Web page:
Pride is the small, quiet voice whispering ‘I actually did it. I made it.’
Pride is sharing an authentic sense of self.
Pride is celebrating our imperfections and honouring our achievements.
So at what point does pride become problematic? When does the quiet voice of authentic pride celebrating personal success, become overshadowed by the harsh, dark clouds of voices, bellowing, ‘Look at me. Look how brilliant I am. I am better than you.’
I find it fascinating how this word can be such a dichotomy. For me, pride is a really personal thing. Only we know what makes us proud. Authentic pride comes from a struggle, the challenge faced, the working hard at something. That is different for everyone; we all face different challenges. I’d be proud of myself if I ran 10k in under an hour. But for someone fitter than me, there would no pride in that achievement if they were used to running a sub50 10k. When we are proud of our authentic self, we genuinely want to share the success with others. This could be for lots of reasons – to give hope, to encourage others or to thank those who lived and breathed the struggle alongside us. It might be a text message to a friend, or a phone call to say ‘I did it.’
And it’s so important to acknowledge the accomplishment and the feeling it gives us. The feeling of personal success spurs us on and drives us to go further. True pride builds resilience and strength, which comes from the understanding that you made it through the difficulty, and you will make it again.
As a teacher, one of my goals is to help students to take pride in their own learning. To communicate to them that learning knowledge and skills, is difficult. That it’s ok to make mistakes, and to not get there straight away. For many young people, I think it’s easier to look lazy than to show themselves as finding something difficult. But instead encouraging them, acknowledging the struggle and motivating them to persevere are some of the toughest challenges of being a teacher. But the feeling of accomplishment and pride (both theirs and my own) when they master it should be celebrated, and be the driver to motivate future learning.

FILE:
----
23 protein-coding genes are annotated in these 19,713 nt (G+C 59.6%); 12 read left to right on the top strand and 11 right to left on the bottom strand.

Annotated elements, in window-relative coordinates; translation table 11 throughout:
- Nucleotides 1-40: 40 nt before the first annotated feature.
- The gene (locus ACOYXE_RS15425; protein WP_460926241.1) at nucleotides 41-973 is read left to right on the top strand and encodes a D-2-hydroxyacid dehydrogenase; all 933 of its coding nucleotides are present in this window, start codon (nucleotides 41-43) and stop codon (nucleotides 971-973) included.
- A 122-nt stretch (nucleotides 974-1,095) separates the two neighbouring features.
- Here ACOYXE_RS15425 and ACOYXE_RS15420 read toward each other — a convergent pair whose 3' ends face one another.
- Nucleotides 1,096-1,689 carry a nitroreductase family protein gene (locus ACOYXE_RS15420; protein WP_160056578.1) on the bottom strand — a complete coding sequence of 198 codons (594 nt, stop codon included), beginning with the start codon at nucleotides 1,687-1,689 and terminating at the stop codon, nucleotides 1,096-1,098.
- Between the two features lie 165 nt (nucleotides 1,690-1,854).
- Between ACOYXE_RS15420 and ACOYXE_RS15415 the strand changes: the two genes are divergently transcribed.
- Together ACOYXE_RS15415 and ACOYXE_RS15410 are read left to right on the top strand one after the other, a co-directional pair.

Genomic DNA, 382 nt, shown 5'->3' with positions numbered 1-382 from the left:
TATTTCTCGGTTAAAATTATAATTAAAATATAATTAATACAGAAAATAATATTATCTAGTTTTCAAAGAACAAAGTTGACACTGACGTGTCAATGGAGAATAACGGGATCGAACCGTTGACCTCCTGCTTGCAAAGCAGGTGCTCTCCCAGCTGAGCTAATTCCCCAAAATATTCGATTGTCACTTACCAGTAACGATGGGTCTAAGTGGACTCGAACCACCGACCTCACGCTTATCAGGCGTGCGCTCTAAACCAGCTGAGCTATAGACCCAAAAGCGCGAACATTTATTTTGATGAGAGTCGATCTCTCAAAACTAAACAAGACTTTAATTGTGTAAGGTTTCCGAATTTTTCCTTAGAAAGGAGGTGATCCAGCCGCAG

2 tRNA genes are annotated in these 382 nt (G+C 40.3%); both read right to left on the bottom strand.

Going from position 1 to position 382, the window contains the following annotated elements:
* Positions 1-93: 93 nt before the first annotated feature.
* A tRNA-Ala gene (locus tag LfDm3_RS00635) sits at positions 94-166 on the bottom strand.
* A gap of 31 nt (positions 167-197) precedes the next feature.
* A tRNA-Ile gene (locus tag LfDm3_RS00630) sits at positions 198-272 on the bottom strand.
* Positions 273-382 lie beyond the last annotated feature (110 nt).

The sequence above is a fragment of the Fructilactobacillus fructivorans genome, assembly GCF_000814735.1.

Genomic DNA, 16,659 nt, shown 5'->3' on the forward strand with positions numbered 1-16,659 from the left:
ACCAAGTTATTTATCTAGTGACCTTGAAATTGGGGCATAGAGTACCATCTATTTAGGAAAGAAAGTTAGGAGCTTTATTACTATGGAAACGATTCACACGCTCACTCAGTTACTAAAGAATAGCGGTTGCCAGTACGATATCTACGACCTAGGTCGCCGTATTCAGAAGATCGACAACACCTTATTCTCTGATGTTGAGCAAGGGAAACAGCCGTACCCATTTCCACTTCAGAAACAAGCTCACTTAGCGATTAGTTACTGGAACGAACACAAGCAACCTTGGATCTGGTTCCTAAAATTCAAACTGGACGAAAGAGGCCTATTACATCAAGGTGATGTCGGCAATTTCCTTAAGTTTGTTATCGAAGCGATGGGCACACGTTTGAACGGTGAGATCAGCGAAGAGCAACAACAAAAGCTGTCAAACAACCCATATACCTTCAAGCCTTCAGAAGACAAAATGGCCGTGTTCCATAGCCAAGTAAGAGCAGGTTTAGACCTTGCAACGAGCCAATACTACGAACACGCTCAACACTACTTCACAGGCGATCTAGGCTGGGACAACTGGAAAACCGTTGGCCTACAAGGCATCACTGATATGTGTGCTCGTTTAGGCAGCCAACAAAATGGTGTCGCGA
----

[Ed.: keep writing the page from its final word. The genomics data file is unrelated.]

So when does Pride mutate from a perfectly acceptable form of self actualisation to something more damaging? At what point does pride transform into arrogance and egotism? And who is it that decides when pride is problematic? The sharer of the pride or those sharing in someone’s pride?
This quote from CS Lewis, for me highlights the darker side of Pride and a reminder that being proud of our achievements alone is not the issue.
“Pride gets no pleasure out of having something, only out of having more of it than the next man… It is the comparison that makes you proud: the pleasure of being above the rest. Once the element of competition is gone, pride is gone.”CS Lewis
The idea that pride becomes destructive when it no longer becomes about self is, I’m sure something we can all relate to. How many of us have seen a post on social media which is less celebrating personal achievement and more the pleasure gained from having more than, or being better than? It’s a fine line. When our accomplishment is compared to others or shared for the benefit of others, pride becomes less about personal best and by contrast is more to do with an inflated sense of self. This is not authentic pride.
But how often is this about our own reaction to others achievements? The problem is we cannot be truly content if we are in competition with others. Either seeking others approval or judging others actions. Often this about our response to others pride, rather than those simply sharing their own pride. Our interpretations of others’ achievements can impact our own ability to feel content and magnify our own insecurities.
We are all unique. We all have our own skills and qualities, strengths and weaknesses. And being honest about these is the best way to experience true pride in ourselves. We need to be our own cheerleaders. And we need to encourage and support our tribe too. Assuming goodwill. We (mostly!) all want the same thing. Or very similar things.
I love this philosophy. And always try to see the best in everyone which is not always easy. I know Gavin Oattes shares this quote often and I think it is originally taken from the all blacks legacy: ‘It’s not about being the best in the team. But being the best for the team.’ Correct me if I’m wrong Gav!
So let’s not swallow our pride. Let’s share it far and wide. If it’s authentic, and if others view it in the way it is intended, without comparison but assuming goodwill, pride can be a positive vehicle to drive improvement, personally and collectively.
Thanks for reading. Have a good week everyone.